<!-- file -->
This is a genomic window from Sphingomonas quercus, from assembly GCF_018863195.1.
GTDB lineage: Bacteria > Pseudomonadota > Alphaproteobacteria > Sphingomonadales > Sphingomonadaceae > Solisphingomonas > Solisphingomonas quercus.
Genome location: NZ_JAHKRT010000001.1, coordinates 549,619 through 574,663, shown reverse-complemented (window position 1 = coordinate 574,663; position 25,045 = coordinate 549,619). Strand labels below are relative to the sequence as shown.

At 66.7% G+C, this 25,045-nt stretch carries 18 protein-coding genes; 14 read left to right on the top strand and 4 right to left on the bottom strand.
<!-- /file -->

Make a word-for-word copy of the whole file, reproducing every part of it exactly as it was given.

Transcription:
This is a genomic window from Sphingomonas quercus, from assembly GCF_018863195.1.
GTDB lineage: Bacteria > Pseudomonadota > Alphaproteobacteria > Sphingomonadales > Sphingomonadaceae > Solisphingomonas > Solisphingomonas quercus.
Genome location: NZ_JAHKRT010000001.1, coordinates 549,619 through 574,663, shown reverse-complemented (window position 1 = coordinate 574,663; position 25,045 = coordinate 549,619). Strand labels below are relative to the sequence as shown.

At 66.7% G+C, this 25,045-nt stretch carries 18 protein-coding genes; 14 read left to right on the top strand and 4 right to left on the bottom strand.